I’m a drama guy, a theatre guy, and I don’t care. I’m interested in policy. I want to read his speech, and look at the specific proposals he offers, and see if they make sense. Under President Obama, the US economy has enjoyed the longest sustained period of economic growth. On the other hand, it’s not very robust growth–2 percent, more or less. We’d like it to grow more. Hillary Clinton has, on her website, a detailed job plan. It’s specific and detailed, with actual numbers you can look at. Trump’s never had anything like that on his website. But now we have a speech to look at.
It’s very . . . Republican. All the problems in our economy are caused by high taxes and regulation. And the first step, says Trump, is tax reform.
My plan will reduce the current number of brackets from 7 to 3, and dramatically streamline the process. We will work with House Republicans on this plan, using the same brackets they have proposed: 12, 25 and 33 percent. For many American workers, their tax rate will be zero.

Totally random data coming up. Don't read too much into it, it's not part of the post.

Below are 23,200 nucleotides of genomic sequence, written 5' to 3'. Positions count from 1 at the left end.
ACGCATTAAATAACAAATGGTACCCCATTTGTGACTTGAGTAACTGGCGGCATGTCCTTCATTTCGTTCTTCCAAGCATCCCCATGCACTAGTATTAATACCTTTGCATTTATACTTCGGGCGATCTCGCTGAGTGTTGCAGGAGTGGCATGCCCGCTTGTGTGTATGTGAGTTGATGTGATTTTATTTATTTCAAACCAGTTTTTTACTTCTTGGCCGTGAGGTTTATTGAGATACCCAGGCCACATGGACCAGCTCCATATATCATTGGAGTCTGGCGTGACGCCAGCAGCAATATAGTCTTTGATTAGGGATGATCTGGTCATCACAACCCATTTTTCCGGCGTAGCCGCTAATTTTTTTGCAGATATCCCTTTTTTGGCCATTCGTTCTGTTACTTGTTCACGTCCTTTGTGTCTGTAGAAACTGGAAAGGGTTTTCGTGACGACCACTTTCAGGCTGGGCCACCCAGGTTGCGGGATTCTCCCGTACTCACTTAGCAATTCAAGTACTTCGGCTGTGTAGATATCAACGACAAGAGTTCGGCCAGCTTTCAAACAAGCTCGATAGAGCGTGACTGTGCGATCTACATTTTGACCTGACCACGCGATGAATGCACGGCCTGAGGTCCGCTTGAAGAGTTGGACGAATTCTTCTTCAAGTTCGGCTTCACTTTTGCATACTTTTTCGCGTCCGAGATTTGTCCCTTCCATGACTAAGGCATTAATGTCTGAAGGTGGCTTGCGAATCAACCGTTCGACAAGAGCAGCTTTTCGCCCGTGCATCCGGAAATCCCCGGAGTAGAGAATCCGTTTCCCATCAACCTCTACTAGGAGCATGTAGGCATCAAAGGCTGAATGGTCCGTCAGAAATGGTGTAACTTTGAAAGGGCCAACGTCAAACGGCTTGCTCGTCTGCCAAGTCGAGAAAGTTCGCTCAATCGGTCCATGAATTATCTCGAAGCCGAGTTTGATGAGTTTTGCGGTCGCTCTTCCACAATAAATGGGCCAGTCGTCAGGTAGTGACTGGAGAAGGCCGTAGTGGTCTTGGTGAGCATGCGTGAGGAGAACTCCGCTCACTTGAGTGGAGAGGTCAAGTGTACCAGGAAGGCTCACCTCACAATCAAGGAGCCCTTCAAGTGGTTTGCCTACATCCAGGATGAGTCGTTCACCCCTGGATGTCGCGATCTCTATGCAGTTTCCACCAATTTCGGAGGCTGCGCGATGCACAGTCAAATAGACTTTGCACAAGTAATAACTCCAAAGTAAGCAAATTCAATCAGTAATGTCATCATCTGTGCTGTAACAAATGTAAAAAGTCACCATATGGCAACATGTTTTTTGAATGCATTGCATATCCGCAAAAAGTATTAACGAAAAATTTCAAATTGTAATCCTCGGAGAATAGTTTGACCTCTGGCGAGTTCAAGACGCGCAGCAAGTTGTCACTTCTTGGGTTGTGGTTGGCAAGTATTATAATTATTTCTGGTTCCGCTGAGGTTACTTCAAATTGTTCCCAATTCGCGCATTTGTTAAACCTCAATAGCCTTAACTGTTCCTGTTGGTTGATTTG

Hey, your taxes are going down! Isn’t that great?
No. It’s not.
For most working people, the federal income tax is a negligible part of their tax burden. The federal tax that affects them the most is FICA, which pays for Social Security and Medicare. That won’t be diminished under Trump. The most effective federal anti-poverty program is the Earned Income Credit, which enables working families to pay a big annual bill–a car repair, replacing an appliance, put money aside for education . . . or pay a medical bill. Trump doesn’t address the EIC. No, this is a major tax cut for rich people.
And he has no way to pay for it. This tax plan will drastically reduce federal tax revenues. That’s all there is to it. He does not propose any corresponding spending cuts. If you are the kind of person who sees deficit and debt reduction as centrally important political issues, then you cannot, cannot support Donald Trump. He’s going to blow the budget up.
The corporate tax cut (which I actually agree with) is a tax that is easily dodged; very few big corporations pay it. Still, I don’t mind that tax cut; we’re not particularly competitive. But I had a warm fuzzy feeling when I saw Trump call for the end of the ‘death tax.’ Republicans have been inveighing against estate taxes since Caesar conquered Gaul; nice to see the New Improved Trump actually act, for once, like a Republican.